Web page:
Monitoring and protecting copyright
Whether it’s a specific artist, a business who claims copyright to the production of a piece of work or a brand that needs its logos protected, the question is: who owns art? Many companies who commission artists are careful to ask for an IP release or assignment so that they can move forward without concern.
Copyright 101 – Monitoring In the Digital Age
As it currently stands, the moment an artist, thinker, inventor or creator makes or produces something (independent of being an employee), it belongs to them. That’s the moment when copyright is automatically recognized as being an inviolable right of the individual creating. For the purposes of registration and monitoring, a form can be filled out in order to further protect the work, especially in cases of a lawsuit being brought by the creator against infringement. Many people say that monitoring IP rights is harder in the digital age because there are so many more works, but this is not necessarily true. Whether there are more or less works is not relevant; important is how quickly these works spread, how fast they are posted online and in multiples–with some being well-known and others more obscure–that is the issue. It is this kind of anonymity which makes monitoring the rights of the creator so much harder. Oftentimes, one’s rights may be already being violated online but, unless someone stumbles upon the “theft” or re-posting, how can action be brought?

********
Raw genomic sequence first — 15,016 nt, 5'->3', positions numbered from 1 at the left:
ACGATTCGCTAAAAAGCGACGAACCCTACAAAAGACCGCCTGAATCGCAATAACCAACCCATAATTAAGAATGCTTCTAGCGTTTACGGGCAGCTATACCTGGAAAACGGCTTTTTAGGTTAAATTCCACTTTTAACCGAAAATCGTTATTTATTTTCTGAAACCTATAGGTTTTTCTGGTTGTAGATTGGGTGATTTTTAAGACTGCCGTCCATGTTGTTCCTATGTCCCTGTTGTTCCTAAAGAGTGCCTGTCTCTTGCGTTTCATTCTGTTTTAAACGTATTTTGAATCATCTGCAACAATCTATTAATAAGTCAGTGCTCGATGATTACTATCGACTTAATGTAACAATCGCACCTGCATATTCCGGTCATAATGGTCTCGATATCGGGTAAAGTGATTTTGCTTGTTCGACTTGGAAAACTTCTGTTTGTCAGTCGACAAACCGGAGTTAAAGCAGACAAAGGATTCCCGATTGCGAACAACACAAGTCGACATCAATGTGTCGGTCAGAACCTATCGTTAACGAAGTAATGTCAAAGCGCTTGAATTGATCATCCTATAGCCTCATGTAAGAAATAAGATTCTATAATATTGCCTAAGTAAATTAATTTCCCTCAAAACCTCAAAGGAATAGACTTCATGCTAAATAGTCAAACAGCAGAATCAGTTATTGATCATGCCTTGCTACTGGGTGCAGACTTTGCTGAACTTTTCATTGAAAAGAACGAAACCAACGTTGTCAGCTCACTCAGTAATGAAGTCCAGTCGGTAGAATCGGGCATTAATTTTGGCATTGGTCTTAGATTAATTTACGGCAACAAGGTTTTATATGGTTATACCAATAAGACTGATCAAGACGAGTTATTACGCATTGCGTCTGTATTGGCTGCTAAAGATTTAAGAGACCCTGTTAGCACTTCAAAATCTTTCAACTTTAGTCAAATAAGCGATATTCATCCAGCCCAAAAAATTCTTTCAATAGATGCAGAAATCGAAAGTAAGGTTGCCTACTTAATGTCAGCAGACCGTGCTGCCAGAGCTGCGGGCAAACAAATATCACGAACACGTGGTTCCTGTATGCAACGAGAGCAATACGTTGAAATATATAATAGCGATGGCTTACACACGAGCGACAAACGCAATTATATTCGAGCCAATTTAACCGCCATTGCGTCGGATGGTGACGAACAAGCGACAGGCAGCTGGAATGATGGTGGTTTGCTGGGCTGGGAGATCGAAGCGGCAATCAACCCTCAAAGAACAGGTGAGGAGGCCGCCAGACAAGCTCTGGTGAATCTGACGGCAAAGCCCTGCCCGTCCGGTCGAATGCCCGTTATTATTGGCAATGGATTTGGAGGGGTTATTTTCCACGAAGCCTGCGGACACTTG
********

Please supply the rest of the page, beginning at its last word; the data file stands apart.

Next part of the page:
Registration as Best Practices
To protect against copyright infringement, a business’s best practices should include monitoring well known hubs where viral content is often posted without attribution. In the case of Viacom Intl. Inc. vs. YouTube, the former sent the online video company a notice for take-down of content because YouTube’s database held thousands of copyrighted Viacom clips. YouTube took down these posts within a day. In this case, Viacom’s legal action exemplifies brand protection monitoring. While individual filmmakers may not have initiated full copyright assignment, the various clauses of ownership within individual contracts meant that Viacom could claim ultimate “ownership” or the right to act on behalf of the artist or creator, thereby sending YouTube a take-down notice legally. Because only monitored works can be truly protected, it is in the best interests of all involved to register IP rights, especially as a piece of work moves into the commercial sphere.